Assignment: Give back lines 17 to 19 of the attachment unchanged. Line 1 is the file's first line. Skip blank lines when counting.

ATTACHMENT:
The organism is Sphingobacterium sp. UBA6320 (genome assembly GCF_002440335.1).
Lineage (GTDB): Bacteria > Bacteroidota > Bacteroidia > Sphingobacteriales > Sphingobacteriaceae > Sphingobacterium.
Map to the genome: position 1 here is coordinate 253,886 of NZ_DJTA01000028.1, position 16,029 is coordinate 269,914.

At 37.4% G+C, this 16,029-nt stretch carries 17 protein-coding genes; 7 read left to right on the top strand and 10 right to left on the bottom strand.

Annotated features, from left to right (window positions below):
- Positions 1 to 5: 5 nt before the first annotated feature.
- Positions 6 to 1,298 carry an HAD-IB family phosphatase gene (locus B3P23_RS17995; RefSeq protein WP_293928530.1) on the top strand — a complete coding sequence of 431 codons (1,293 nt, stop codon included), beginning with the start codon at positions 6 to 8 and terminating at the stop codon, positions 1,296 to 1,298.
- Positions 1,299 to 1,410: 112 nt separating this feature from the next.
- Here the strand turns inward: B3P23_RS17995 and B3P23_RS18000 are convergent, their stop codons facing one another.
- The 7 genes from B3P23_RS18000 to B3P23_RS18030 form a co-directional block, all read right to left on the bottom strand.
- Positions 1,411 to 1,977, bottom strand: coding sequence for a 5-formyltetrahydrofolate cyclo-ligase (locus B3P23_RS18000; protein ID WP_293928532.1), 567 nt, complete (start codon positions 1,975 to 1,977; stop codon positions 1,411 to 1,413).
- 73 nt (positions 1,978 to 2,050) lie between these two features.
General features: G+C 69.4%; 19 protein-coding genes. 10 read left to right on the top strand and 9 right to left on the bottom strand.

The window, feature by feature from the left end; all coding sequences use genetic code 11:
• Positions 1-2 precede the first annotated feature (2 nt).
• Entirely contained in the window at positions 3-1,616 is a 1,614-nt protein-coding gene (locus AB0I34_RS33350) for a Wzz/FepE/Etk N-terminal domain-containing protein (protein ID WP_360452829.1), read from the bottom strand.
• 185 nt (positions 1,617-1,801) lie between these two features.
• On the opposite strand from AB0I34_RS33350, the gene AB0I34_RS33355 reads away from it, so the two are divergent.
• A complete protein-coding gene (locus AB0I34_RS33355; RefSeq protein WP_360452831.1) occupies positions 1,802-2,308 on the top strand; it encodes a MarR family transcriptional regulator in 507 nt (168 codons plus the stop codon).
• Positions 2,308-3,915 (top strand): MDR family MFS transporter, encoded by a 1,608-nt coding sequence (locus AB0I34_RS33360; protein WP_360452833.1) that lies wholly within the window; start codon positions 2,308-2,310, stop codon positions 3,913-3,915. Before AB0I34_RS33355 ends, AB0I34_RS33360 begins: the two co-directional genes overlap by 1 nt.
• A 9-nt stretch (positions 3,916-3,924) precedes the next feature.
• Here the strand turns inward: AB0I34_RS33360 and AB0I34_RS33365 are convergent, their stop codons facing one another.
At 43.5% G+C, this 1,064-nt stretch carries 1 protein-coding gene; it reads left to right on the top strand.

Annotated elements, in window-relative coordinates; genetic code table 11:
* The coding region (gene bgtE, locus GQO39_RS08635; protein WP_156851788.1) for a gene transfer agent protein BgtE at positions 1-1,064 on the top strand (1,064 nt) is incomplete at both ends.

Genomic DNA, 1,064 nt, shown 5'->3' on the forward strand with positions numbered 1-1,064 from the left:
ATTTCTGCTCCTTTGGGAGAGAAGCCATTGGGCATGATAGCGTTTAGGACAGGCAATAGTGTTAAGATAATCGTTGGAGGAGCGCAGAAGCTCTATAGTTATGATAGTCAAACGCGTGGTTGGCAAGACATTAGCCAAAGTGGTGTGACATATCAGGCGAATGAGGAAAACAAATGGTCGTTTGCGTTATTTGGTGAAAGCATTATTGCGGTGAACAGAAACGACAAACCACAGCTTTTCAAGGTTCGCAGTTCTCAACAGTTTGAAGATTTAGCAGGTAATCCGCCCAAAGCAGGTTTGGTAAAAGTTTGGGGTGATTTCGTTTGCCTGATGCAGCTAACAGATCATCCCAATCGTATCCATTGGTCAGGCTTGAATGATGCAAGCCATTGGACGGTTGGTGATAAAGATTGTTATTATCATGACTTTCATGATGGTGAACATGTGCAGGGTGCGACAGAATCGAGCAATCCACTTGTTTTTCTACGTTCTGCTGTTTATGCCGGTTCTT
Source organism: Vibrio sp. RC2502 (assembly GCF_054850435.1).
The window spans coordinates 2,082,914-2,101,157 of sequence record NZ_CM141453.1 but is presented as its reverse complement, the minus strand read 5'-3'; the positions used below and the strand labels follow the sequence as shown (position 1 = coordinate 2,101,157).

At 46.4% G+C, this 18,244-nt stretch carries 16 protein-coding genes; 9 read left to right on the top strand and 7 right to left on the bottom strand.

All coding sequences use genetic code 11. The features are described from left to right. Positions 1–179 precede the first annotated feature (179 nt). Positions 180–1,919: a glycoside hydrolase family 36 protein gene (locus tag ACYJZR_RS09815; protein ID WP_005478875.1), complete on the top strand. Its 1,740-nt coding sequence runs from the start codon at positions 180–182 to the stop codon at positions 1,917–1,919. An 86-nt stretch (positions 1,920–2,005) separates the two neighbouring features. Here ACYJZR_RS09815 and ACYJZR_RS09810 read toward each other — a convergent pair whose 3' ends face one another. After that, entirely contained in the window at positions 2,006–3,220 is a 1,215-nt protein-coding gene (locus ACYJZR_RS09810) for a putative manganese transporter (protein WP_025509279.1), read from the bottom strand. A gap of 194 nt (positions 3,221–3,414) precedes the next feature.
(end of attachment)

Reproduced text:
• 185 nt (positions 1,617-1,801) lie between these two features.
• On the opposite strand from AB0I34_RS33350, the gene AB0I34_RS33355 reads away from it, so the two are divergent.
• A complete protein-coding gene (locus AB0I34_RS33355; RefSeq protein WP_360452831.1) occupies positions 1,802-2,308 on the top strand; it encodes a MarR family transcriptional regulator in 507 nt (168 codons plus the stop codon).